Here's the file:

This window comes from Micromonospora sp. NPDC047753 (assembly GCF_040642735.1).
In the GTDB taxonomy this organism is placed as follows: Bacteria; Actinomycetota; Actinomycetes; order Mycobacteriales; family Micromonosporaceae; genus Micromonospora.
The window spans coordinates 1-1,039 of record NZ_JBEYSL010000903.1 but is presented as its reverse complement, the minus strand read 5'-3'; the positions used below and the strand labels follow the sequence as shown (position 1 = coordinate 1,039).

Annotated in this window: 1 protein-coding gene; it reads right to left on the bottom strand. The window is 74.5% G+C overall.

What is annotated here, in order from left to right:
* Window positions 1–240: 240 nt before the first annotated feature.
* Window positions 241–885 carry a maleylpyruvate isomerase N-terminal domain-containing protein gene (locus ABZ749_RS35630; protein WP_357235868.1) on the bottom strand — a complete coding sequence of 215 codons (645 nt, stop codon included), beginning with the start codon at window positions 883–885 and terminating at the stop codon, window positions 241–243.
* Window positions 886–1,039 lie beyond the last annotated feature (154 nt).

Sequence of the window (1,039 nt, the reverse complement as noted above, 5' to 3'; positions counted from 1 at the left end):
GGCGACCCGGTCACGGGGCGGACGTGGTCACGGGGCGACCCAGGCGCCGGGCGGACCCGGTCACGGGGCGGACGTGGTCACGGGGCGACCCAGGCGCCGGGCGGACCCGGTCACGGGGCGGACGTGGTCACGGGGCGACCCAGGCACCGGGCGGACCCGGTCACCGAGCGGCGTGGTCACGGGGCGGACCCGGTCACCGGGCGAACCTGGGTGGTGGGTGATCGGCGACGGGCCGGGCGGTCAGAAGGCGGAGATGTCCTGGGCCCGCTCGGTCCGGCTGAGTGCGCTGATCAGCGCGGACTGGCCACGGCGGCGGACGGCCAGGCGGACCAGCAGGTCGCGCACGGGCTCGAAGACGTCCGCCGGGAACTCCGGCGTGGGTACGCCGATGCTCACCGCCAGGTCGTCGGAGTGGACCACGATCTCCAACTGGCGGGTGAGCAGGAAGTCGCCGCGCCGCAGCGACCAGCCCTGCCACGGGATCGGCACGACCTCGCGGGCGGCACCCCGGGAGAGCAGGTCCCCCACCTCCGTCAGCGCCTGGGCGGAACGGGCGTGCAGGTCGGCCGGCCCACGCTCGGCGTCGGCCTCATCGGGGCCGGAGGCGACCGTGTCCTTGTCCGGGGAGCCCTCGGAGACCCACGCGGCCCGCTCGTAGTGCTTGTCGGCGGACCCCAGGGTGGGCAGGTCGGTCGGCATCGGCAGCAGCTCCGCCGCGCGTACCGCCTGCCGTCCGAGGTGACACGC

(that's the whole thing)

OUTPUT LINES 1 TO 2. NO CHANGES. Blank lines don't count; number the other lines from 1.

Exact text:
This window comes from Micromonospora sp. NPDC047753 (assembly GCF_040642735.1).
In the GTDB taxonomy this organism is placed as follows: Bacteria; Actinomycetota; Actinomycetes; order Mycobacteriales; family Micromonosporaceae; genus Micromonospora.